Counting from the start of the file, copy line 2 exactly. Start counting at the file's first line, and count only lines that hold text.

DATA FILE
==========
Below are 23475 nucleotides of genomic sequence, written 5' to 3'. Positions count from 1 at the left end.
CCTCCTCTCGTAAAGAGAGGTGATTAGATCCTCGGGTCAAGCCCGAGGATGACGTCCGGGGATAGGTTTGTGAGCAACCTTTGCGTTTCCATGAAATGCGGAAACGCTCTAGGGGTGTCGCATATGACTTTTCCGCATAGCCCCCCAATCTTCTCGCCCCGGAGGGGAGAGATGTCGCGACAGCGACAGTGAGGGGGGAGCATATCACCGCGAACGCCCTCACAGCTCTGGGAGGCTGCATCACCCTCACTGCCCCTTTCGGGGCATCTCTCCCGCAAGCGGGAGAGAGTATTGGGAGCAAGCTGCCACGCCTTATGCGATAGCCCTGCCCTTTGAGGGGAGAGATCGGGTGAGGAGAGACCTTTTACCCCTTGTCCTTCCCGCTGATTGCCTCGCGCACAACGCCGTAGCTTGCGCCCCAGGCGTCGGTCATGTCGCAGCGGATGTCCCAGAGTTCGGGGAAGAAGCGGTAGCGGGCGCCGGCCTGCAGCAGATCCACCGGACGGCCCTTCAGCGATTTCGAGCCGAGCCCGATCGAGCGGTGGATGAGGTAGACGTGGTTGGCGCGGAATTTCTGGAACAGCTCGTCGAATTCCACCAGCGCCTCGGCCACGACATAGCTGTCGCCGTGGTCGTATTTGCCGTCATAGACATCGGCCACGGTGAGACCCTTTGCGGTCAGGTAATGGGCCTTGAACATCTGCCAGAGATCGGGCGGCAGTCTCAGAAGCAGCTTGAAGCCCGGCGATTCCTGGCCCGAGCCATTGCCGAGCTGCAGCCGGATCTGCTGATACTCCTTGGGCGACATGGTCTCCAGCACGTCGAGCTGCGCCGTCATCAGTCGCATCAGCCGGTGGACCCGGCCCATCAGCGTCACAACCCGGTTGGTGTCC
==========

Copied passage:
CCTCCTCTCGTAAAGAGAGGTGATTAGATCCTCGGGTCAAGCCCGAGGATGACGTCCGGGGATAGGTTTGTGAGCAACCTTTGCGTTTCCATGAAATGCGGAAACGCTCTAGGGGTGTCGCATATGACTTTTCCGCATAGCCCCCCAATCTTCTCGCCCCGGAGGGGAGAGATGTCGCGACAGCGACAGTGAGGGGGGAGCATATCACCGCGAACGCCCTCACAGCTCTGGGAGGCTGCATCACCCTCACTGCCCCTTTCGGGGCATCTCTCCCGCAAGCGGGAGAGAGTATTGGGAGCAAGCTGCCACGCCTTATGCGATAGCCCTGCCCTTTGAGGGGAGAGATCGGGTGAGGAGAGACCTTTTACCCCTTGTCCTTCCCGCTGATTGCCTCGCGCACAACGCCGTAGCTTGCGCCCCAGGCGTCGGTCATGTCGCAGCGGATGTCCCAGAGTTCGGGGAAGAAGCGGTAGCGGGCGCCGGCCTGCAGCAGATCCACCGGACGGCCCTTCAGCGATTTCGAGCCGAGCCCGATCGAGCGGTGGATGAGGTAGACGTGGTTGGCGCGGAATTTCTGGAACAGCTCGTCGAATTCCACCAGCGCCTCGGCCACGACATAGCTGTCGCCGTGGTCGTATTTGCCGTCATAGACATCGGCCACGGTGAGACCCTTTGCGGTCAGGTAATGGGCCTTGAACATCTGCCAGAGATCGGGCGGCAGTCTCAGAAGCAGCTTGAAGCCCGGCGATTCCTGGCCCGAGCCATTGCCGAGCTGCAGCCGGATCTGCTGATACTCCTTGGGCGACATGGTCTCCAGCACGTCGAGCTGCGCCGTCATCAGTCGCATCAGCCGGTGGACCCGGCCCATCAGCGTCACAACCCGGTTGGTGTCC